The centenarians in the Blue zones have given us a unique portrait of what living to a ripe old age can be like.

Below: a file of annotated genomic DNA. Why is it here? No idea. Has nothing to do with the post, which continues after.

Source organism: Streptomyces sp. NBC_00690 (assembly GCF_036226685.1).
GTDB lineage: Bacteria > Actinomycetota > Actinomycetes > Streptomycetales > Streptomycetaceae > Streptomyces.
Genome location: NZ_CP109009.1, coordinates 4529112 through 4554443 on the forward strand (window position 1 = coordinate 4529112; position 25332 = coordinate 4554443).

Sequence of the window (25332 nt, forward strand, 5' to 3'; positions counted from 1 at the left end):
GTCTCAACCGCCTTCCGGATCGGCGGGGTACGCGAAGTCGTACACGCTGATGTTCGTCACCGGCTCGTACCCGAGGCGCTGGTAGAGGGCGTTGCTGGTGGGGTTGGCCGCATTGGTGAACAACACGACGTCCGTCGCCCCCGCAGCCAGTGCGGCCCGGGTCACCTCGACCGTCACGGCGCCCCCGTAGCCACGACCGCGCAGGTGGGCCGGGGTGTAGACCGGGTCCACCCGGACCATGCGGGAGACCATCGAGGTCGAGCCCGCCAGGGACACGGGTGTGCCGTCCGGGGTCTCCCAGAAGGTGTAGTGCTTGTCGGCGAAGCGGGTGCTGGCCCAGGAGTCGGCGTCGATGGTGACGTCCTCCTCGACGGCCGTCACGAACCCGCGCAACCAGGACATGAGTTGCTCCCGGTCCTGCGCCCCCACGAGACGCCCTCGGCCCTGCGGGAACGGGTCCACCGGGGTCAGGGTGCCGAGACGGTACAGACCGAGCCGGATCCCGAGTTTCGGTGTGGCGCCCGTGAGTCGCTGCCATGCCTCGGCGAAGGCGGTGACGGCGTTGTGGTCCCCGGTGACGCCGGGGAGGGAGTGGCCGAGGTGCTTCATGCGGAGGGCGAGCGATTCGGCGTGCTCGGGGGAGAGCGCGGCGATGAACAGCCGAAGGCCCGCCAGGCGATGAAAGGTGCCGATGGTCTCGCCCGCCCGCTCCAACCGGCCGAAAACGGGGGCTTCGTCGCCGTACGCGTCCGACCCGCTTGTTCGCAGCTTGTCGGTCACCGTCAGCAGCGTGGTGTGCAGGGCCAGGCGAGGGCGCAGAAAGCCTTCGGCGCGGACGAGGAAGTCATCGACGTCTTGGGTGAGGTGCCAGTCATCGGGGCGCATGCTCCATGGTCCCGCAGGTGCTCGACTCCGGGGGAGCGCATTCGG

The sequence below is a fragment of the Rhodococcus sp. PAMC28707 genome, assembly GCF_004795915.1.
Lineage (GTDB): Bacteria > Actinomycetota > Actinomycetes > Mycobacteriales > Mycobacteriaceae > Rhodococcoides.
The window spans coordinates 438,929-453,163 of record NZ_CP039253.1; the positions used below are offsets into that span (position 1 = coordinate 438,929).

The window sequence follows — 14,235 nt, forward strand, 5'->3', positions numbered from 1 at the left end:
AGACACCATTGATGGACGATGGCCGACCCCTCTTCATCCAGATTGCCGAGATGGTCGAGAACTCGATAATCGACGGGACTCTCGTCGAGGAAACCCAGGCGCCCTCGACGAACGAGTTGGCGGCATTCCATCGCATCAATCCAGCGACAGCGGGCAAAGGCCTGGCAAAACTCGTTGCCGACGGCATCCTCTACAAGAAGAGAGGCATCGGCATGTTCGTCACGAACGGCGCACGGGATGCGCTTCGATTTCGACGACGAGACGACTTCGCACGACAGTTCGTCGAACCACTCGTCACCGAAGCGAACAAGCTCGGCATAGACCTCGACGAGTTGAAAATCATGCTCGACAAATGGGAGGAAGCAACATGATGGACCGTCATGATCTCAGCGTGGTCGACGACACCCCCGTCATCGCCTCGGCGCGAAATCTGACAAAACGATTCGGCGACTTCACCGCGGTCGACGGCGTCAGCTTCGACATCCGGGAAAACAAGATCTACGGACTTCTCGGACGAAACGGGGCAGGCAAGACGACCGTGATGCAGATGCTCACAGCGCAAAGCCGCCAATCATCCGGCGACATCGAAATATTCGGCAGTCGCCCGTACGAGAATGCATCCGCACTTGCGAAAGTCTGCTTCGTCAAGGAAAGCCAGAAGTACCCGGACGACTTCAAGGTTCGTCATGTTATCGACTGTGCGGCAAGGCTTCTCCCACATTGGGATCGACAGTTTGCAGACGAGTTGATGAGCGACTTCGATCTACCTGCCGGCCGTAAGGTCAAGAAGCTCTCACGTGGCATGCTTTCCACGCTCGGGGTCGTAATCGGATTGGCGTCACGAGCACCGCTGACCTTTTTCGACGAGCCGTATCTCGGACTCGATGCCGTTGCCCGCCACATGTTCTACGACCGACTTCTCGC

Question 4 (4 points) The centenarians in the Blue zones have given us a unique portrait of what living to a ripe old age can be like. How does it compare to your own personal view of old age? State and discuss three examples. Has it changed your attitude? How has it changed it? Discuss three ways it has changed your attitude. Question 5 (4 points) The centenarians in the Blue Zones formed their lifelong habits and reached adulthood in the 1950s. Discuss three ways life might have been better back then, and the healthy habits they adopted that have been lost or fading away among our current generation of young Americans. Think about your own life, and the stories you have heard from your grandparents and parents. Discuss three ways that life was different then than it is now. Additionally, discuss three ways in which it is better or worse, and the impact these things have made on our quality of life. Question 6 (4 points) “Have you noticed no one wears a watch here? No clock is working correctly . . . We simply don’t care about the clock here,” says Dr. Ilias Leriadis, the part-time mayor of the village of Evidos in Ikaria. What is this attitude saying about Ikarian life and longevity? Discuss three ways this compares to your own life and the attitudes in your community. Question 7 (6 points) Kamada Nakazato, a 102-year old woman living on the Motobu Peninsula in Okinawa, tells us that the secret to her longevity is her spirit of ikigai, or as it is called in Costa Rica, plan de vida . . . the “reason for waking up in the morning.” How do you see that the purpose for life differs among centenarians in the Blue Zones compared to what you see going on around you? Provide three examples in your discussion. In what ways could Americans adapt an attitude more like the people in the Blue Zones? Provide two examples in your discussion. What about your own spirit of ikigai? Do you have one? If so, share it, and if not, discuss how you might develop your own spirit of ikigai. Question 8 (6 points) Old age homes don’t exist in the world’s Blue Zones. A combination of family duty, community expectations, and genuine affection for elders keeps centenarians living with their families. Think about your own grandparents. What is or was your relationship with them and other elderly family members? What did you learn from the Blue Zones that is different? Include two things your learned pertaining to this topic. What learning did you come away with about family responsibility? In your discussion include two things that you have learned about family responsibility. Question 9 (4 points) Centenarians are not usually vegetarians, but they follow a vegetarian-based diet, mostly as a result of a dependency on homegrown or locally grown food. What are three ways can you gradually adapt a more vegetarian-based diet? What could your local leaders do to help make it a community-wide goal? What do you believe the benefits would be? Question 10 (4 points) Centenarians in the Blue Zones lead active lives yet they never set foot in a gym. What are three things we can learn from their style of activity and what are three ways they can be applied to our lives and community life? What could be the cement to make it stick? Question 11 (4 points) People in the Blue Zones seem to exude a sense of sublime serenity, yet their stories tell us that they have not lived stress-free lives. What are three ways that the “convenience” of modern lifestyle contribute to your stress? What three lessons can you learn from Blue Zones centenarians about how to handle life’s stressors?


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